Vera De Rossi no longer believes in love …
And thanks to her ex-boyfriend she’s also broke, jobless, and staring down the barrel of a court case that could land her in prison. Turning to her talent for baking, Vera opens a cafe in Hanrahan, a cosy tourist town in the foothills of the Snowy Mountains.
Josh Cody, once Hanrahan’s golden boy, escaped sixteen years ago with gossip hard on his heels and a pregnant girlfriend in tow. Now he’s back: a qualified veterinarian – and a single dad with a lot to prove. A new start and a grumpy teenage daughter … it’s a lot to juggle, and there’s no room in his life for further complications. But that’s before he walks into The Billy Button Cafe and meets its prickly owner …
Reeling from the past, Vera has no intention of being sidetracked by the hot vet with a killer smile. But fate has a way of tripping up our best intentions and between a stray cat and a busybody with a heart of gold, this is a town – a family – unlike any other. And, whether Vera wants it or not, is there anything a family won’t do to help one of its own?
I’ve been on a bit of a run of Aussie rural romance reads the past few weeks, with Maya Linnell’s Magpie’s Bend in June (my review is here), and Leonie Kelsall’s The Wattle Seed Inn last week (review coming really soon!), and my latest read in this genre is The Vet from Snowy River by Stella Quinn.
This one was set kind of locally to me – protagonist Vera has moved from Canberra (or Queanbeyan) to Hanrahan – which was sort of cool, and sometimes a bit weird where I wasn’t quite sure some of the comment about the region felt quite right. Quinn does do a great job though or painting and populating her fictional town of Hanrahan. I really go a feeling for the town and its people, and felt like I was really there.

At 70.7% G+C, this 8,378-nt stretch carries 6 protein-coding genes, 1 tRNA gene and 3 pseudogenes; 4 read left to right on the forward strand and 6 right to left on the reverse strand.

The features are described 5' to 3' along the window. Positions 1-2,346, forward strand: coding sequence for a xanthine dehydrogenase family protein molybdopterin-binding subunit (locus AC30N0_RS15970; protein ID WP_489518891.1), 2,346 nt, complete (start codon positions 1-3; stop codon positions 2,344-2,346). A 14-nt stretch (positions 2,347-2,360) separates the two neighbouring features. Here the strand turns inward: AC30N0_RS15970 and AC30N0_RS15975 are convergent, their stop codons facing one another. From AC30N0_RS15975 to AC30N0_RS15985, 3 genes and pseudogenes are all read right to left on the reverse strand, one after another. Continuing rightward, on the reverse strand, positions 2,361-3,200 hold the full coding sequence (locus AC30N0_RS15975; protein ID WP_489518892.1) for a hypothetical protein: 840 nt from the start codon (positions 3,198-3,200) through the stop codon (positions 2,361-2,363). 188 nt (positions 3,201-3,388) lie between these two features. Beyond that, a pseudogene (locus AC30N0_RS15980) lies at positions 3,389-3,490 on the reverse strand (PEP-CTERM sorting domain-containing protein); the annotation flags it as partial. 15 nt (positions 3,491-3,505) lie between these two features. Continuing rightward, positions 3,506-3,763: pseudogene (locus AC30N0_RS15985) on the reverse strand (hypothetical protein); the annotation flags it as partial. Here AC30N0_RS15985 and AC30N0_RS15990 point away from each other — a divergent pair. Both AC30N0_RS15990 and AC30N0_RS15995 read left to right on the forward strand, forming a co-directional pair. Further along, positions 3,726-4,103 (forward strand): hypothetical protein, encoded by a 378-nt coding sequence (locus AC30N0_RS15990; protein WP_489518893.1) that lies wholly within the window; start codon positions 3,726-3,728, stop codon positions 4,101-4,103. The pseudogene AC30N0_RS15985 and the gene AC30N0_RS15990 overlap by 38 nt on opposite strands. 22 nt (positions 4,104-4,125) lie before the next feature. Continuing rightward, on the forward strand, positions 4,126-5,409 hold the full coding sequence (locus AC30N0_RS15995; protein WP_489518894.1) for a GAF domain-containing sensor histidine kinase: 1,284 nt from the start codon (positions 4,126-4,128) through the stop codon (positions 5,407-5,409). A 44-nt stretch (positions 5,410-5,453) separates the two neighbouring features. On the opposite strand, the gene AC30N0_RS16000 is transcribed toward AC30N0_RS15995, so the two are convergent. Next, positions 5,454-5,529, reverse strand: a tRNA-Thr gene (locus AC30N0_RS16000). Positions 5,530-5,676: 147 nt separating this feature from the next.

The town’s characters were one of my favourite things about the book. There are so many fantastic quirky characters, and Quinn manages to make them fun – they provide a great light backdrop for some of the more serious issues that come up – without pushing them into caricatures. This was definitely one of those books where I would love to get some more stories set in the town, centering arounf some of the other characters. I also thought the relationships in the book were well written – in particular I liked the new friendships Vera formed with the towns people, and the way Josh got on with his sister, daughter, and his ex. The way these characters all looked out for eachother was lovely.
In terms of the main relationship – between Josh and Vera – I did like that there was an initial attraction that developed slowing into something more, and there was some good banter, but I also kind of felt like Josh was a bit too pushy at the start when Vera wasn’t interested, and this felt nearly on the creepy rather than charming side.
Two more things I really enjoy in my rural romance that popped up in this one were baking – I loved hearing about what Vera was making for the cafe, and I really felt her passion for it – and the animals. Both Josh’s doggy friend and the cat Vera meets were really lovely touches to the story.
Overall I thought this one was a pretty sweet and fun read. Like I said above, I’d be keen to spend some more time with some of the side characters in particular (I’d love to get to know Josh’s sister’s story better!), so I’ll be keeping an eye on what Quinn is writing next!
The Vet from Snowy River by Stella Quinn
Out now from Harper Collins (Harlequin Fiction/Mira)
Source: I received a free copy from Harper Collins for review (thank you!). All views are my own.
Category: Aussie rural romance fiction
Format: Paperback, 416 pages